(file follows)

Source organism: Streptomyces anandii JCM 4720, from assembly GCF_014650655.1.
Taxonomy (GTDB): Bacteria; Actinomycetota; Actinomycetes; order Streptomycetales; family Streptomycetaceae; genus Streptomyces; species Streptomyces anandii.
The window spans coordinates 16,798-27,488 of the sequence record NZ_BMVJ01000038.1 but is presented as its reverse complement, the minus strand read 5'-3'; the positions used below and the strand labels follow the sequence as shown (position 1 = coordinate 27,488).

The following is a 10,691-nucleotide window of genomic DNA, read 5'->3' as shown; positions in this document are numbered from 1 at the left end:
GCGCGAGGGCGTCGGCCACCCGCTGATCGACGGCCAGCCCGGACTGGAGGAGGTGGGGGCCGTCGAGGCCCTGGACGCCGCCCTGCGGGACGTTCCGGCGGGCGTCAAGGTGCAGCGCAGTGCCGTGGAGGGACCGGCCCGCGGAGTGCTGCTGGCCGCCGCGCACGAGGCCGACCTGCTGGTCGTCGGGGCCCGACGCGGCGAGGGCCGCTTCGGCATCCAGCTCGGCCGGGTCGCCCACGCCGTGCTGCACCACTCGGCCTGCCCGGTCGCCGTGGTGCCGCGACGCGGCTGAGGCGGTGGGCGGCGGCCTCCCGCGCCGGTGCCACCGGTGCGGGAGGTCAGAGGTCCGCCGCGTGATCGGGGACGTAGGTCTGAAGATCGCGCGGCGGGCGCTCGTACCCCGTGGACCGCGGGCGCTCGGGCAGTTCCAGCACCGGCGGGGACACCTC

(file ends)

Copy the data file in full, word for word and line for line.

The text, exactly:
Source organism: Streptomyces anandii JCM 4720, from assembly GCF_014650655.1.
Taxonomy (GTDB): Bacteria; Actinomycetota; Actinomycetes; order Streptomycetales; family Streptomycetaceae; genus Streptomyces; species Streptomyces anandii.
The window spans coordinates 16,798-27,488 of the sequence record NZ_BMVJ01000038.1 but is presented as its reverse complement, the minus strand read 5'-3'; the positions used below and the strand labels follow the sequence as shown (position 1 = coordinate 27,488).

The following is a 10,691-nucleotide window of genomic DNA, read 5'->3' as shown; positions in this document are numbered from 1 at the left end:
GCGCGAGGGCGTCGGCCACCCGCTGATCGACGGCCAGCCCGGACTGGAGGAGGTGGGGGCCGTCGAGGCCCTGGACGCCGCCCTGCGGGACGTTCCGGCGGGCGTCAAGGTGCAGCGCAGTGCCGTGGAGGGACCGGCCCGCGGAGTGCTGCTGGCCGCCGCGCACGAGGCCGACCTGCTGGTCGTCGGGGCCCGACGCGGCGAGGGCCGCTTCGGCATCCAGCTCGGCCGGGTCGCCCACGCCGTGCTGCACCACTCGGCCTGCCCGGTCGCCGTGGTGCCGCGACGCGGCTGAGGCGGTGGGCGGCGGCCTCCCGCGCCGGTGCCACCGGTGCGGGAGGTCAGAGGTCCGCCGCGTGATCGGGGACGTAGGTCTGAAGATCGCGCGGCGGGCGCTCGTACCCCGTGGACCGCGGGCGCTCGGGCAGTTCCAGCACCGGCGGGGACACCTC